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The Iteso are a decentralized society which have historically been and are organised on family and clan systems. The Iteso did not have an overall cultural leader.

When the National Resistance Movement came to power in 1986, a constitutional making process commenced with the appointment of the Constitutional Review Commission chaired by Justice Benjamin Odoki in February 1989.

After 3 years of collecting views from across Uganda, the Commission produced a draft constitution. The draft constitution was debated by an elected Constituent Assembly in 1994 and in 1995, the constitution was adopted.

The constitution under Chapter 16, provides for Institution of Traditional or Cultural Leaders. Section 246 state,

“Subject to the provisions of this Constitution, the institution of a traditional leader or cultural leader may exist in any area of Uganda in accordance with the culture, customs and traditions or wishes and aspirations of the people to whom it applies”.

Immediately after the adoption of the constitution on the 8th of October 1995, the Iteso started mobilising to have a traditional leader to unite a people that had suffered from 4 years of civil war from 1986 to 1990.

The architects of Teso Education Fund are: Alloch William Akol, Emasu Ogwela, Vance Omome, John Otuko, Nelson Enyegu, and Paphrus Imodot.

Over time, the historical members were joined by Source Opak, Kenneth Oluka, Charles Ocan, and Jonathan Maraka who were journalists in the Ateso local newspaper, Etop. Later, Mzee, John Amuriat, Stephen Enokokin, and Martin Edeku, among others, also joined.

The union of the Iteso was created to foster unity among, promote culture, and promote development of the nearly 4 million Iteso in Uganda, in Kenya and around the world.

After 4 years of mobilisation of the communities, agitation and engagement with the government authorities, and agreement on the name of the institution and name of the leader, the current Emorimor was elected unopposed in 1999.

After being elected, he could not be installed until he fulfils a traditional ceremony called Asapan – a traditional ceremony of graduating into ‘adulthood’ (coming off ‘youthful’ age).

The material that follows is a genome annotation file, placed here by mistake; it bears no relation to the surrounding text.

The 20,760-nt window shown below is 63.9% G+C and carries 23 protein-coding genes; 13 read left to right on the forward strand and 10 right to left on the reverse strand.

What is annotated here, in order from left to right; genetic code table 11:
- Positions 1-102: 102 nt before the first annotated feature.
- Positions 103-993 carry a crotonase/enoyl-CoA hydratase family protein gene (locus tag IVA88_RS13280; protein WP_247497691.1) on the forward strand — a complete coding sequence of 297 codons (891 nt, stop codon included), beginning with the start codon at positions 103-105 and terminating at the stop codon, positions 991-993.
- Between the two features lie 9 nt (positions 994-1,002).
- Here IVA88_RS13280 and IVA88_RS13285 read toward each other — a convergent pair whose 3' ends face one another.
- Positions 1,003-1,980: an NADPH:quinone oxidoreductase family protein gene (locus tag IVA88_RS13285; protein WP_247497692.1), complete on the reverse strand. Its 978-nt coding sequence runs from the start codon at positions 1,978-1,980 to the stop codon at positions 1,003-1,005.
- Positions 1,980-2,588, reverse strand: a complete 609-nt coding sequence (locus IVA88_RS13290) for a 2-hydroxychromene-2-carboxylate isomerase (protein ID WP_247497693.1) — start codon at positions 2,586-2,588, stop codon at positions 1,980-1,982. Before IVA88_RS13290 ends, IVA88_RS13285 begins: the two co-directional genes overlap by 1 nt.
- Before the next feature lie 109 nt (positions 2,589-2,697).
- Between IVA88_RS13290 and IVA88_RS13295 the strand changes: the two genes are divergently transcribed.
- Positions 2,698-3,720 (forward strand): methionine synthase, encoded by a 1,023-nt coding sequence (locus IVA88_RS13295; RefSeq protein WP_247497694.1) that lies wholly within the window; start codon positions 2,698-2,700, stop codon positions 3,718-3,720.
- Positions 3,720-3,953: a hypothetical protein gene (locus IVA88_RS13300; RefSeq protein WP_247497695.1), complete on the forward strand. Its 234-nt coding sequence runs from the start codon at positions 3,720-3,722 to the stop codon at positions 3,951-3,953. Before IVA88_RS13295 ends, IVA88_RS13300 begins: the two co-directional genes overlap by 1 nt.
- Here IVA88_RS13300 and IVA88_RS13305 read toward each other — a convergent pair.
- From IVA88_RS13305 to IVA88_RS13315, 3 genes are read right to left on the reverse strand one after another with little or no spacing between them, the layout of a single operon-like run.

After completing 5 months of Asapan, The Emorimor was eventually installed on the 20th April 2000 in a ceremony graced by the President of Uganda.

In 2011, the Parliament of Uganda passed a law called the Institution of Traditional or Cultural Leaders Act, 2011. The Act was signed into law by the President of Uganda on the 26th of February 2011.

The Act provides as follows,

“A traditional or cultural leader shall—promote and preserve the cultural values, norms and practices which enhance the dignity and wellbeing of the people where he or she is recognised as such; and promote the development, preservation and enrichment of all the people in the community where he or she is recognized as such”.

In terms of the structure of the institution, the clan heads constitute a clan council (parliament) under a speaker. The operations of the institution are managed by a cabinet led by the Ekirigi (Prime Minister) who reports to His Highness, The Emorimor who appoints the cabinet.

In the UK, The Emorimor appointed Uganda’s former ambassador to the European Union, Epolon Eliphaz Odeke to represent the Institution. This arrangement worked from the late 1990s to early 2000s.

On the 30th April 2017, The Emorimor appointed Epolon Michael Okwalinga-Emokol and Epolon Solomon Emong to represent the Institution in the UK and wider Europe.

On the 22nd of July 2017, the cultural ambassadors as well as the Institution were inaugurated. On the 22nd of September 2017, the two chiefs were initiated into their roles by The Emorimor who was represented by the then Ekirigi, Paul Sande Emolot.

On the 29th of May 2020, a new structure of Teso Education Fund was approved, and a chairman of the Governance Council and Executive Director appointed to lead the Institution.